As members of the press arrived for a government-organised tour of a luxury hotel on the Cuban beach resort of Cayo Guillermo, they were greeted by a dance troupe in fishnet tights and high heels.
Above the entrance, the rainbow flag, the international symbol of gay pride, fluttered in the warm Caribbean breeze.
The Rainbow Hotel, described as Cuba's first LGBTQ hotel, reopened in December.
While guests enjoyed the five-star service by the pool or a walk along the pristine sands, Cuba has not always been so welcoming to the gay community. In the early part of communist leader Fidel Castro's rule, homosexual men and women were sent to work camps for supposed "re-education".
Of course, since those dark days, attitudes on the island have markedly improved. The Cuban government and MGM Muthu Hotels, the company behind the Rainbow Hotel, say it exemplifies that change in attitude.
A joint venture between Muthu Hotels and Gaviota, Cuba's military-run tourism company, the Rainbow Hotel was placed on a US government list of sanctioned entities in Cuba even before it was inaugurated in 2019.
Then the coronavirus pandemic struck and it lay empty and unused for the next two years. Now though, tourists are arriving. "It's nice to be able to be in a place where you feel welcome and encouraged to be yourself," Kevin McGarth, from Toronto, says, describing the hotel as "an oasis in the Caribbean".
"When we got here we signed a waiver saying tolerance is the only way here and that if you're not tolerant of people you'll be asked to leave."
Beyond the hotel's perimeter, however, tolerance has been noticeably absent in Cuba recently.
Following island-wide anti-government protests in July, the authorities have clamped down on all forms of dissent. Mass trials of detainees have been held behind closed doors with the state seeking decades-long prison sentences for some defendants, including minors.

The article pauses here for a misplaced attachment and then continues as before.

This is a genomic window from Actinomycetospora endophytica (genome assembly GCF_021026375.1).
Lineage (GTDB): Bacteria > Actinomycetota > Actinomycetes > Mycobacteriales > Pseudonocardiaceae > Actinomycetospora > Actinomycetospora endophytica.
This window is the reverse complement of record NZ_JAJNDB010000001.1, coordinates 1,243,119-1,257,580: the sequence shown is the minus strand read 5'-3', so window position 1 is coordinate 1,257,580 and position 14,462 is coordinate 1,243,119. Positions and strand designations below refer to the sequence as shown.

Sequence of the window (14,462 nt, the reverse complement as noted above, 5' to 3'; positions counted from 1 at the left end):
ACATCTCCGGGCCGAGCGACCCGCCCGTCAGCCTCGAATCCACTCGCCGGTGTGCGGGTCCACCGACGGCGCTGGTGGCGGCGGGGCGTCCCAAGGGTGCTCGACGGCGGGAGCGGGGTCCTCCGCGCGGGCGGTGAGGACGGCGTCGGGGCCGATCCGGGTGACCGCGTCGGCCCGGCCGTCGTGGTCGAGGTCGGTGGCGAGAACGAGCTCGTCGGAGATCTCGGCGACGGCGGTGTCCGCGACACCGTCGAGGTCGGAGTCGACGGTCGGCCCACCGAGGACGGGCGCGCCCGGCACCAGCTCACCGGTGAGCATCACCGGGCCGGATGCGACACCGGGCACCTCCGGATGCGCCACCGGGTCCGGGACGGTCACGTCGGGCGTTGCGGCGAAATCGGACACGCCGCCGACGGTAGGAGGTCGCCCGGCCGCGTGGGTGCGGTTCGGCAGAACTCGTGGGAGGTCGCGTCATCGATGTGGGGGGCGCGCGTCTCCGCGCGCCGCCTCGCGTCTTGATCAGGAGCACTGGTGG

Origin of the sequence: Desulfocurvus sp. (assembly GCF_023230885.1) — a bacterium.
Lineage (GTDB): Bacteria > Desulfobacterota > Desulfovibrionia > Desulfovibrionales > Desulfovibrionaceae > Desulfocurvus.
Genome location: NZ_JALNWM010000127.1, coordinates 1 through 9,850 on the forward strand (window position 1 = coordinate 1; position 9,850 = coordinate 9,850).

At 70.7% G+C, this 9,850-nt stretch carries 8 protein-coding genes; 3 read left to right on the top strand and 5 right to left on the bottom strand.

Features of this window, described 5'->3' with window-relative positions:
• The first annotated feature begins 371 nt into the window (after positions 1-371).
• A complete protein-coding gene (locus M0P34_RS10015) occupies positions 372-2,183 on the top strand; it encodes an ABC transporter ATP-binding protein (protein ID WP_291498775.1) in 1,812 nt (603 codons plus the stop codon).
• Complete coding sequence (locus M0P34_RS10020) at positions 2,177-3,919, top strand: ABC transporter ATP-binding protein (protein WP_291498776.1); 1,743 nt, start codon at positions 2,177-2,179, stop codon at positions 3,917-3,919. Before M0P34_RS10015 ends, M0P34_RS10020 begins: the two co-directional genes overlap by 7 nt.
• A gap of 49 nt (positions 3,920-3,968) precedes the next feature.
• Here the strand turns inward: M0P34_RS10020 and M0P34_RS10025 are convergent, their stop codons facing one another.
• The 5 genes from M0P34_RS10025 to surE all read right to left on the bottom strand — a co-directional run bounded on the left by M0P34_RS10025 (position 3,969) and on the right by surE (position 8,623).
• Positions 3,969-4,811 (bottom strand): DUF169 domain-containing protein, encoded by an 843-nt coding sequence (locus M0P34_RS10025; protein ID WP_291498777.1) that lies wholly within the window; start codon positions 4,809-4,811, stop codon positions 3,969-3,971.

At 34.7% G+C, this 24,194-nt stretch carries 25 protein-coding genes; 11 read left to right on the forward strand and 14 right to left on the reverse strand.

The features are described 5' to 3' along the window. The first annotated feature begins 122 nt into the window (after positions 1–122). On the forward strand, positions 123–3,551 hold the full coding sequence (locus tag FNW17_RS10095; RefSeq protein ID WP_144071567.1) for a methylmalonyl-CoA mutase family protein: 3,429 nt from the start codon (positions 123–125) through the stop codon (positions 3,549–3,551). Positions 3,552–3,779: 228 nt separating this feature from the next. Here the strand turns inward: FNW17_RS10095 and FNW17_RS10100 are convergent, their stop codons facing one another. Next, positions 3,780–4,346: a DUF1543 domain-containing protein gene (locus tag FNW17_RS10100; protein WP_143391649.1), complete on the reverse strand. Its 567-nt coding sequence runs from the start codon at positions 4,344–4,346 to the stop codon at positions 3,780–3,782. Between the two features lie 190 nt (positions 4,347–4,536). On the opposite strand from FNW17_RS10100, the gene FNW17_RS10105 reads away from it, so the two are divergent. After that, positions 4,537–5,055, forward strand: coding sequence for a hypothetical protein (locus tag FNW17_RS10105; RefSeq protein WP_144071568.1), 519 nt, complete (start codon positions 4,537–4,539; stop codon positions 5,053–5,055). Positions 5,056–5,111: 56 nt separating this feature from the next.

In November, a second protest was stopped before it could begin by a huge presence of state security and police on the streets. One of the organisers, Yunior García, was forcibly kept inside his home, unable to even signal from his window before government supporters placed a huge Cuban flag across the building.
Mr García left the island soon after. In fact, many activists and independent journalists have gone into exile in recent months, saying the authorities have made their lives unbearable.
Amid such harsh treatment, some Cuban gay rights' activists say the Rainbow Hotel is an attempt by the state to mask its poor human rights record.
"Every visitor to Cuba is, of course, very welcome here," says Jancel Moreno, a LGBTQ activist in the city of Matanzas. "But I'd invite the hotel guests to investigate a little into the repression we receive as independent activists."
Any type of protest or gathering or even writing a report into human rights, he says, is met by uncompromising authoritarian control. "I'd ask them to see all that and to look beyond just the beautiful beaches or the number of stars a hotel has," Mr Moreno adds.
Away from the beaches, Old Havana normally bustles with tourists. But amid an estimated 70% slump in tourism over the past year, a long line of 1950s convertibles lies idle outside Parque Central.
Normally they would be doing a roaring trade taking scores of visitors to see the city's landmarks, tour operator Mario Lopez says. We chat in front of the Hotel Telegrafo, due to be unveiled soon as Cuba's second LGBTQ hotel as the state doubles down on its pursuit of the gay tourist dollar.
If the government's push towards gay tourism can help reignite business, says Mr Lopez, he is all for it. The last two years have been brutal.
"The normal price for one hour's tour is about €60 (£50; $70). But that was before coronavirus," he says in fluent English. "Now I can only ask €20. It's hard for the Cuban people right now."
The inauguration of gay hotels comes as the government is about to put a change to the country's "family code" before the people. A national debate on modernising the law is due this month which could lead to a referendum on legalising same-sex marriage later this year.
Activists, including Jancel Moreno, are hopeful that the long-awaited change may soon become law. Yet, he says, even the gay rights struggle in Cuba has been co-opted by the state.
Raúl Castro's daughter, Mariela Castro, heads the state's sexual health institute, Cenesex, which acts as the officially-accepted lobby for LGBTQ rights.
In 2015, symbolic same-sex weddings were held at Havana's government-sanctioned gay pride march. But an independent gay pride march a few years later was quickly shut down.
Back at the Rainbow Hotel, most guests have set aside such debates as they enjoy some rest and relaxation. Yet activists see that as part of the problem.
Gay tourism is lucrative and Cuba certainly needs the income. They just hope all visitors - whether gay or straight - make themselves aware of the wider human rights context of their trip.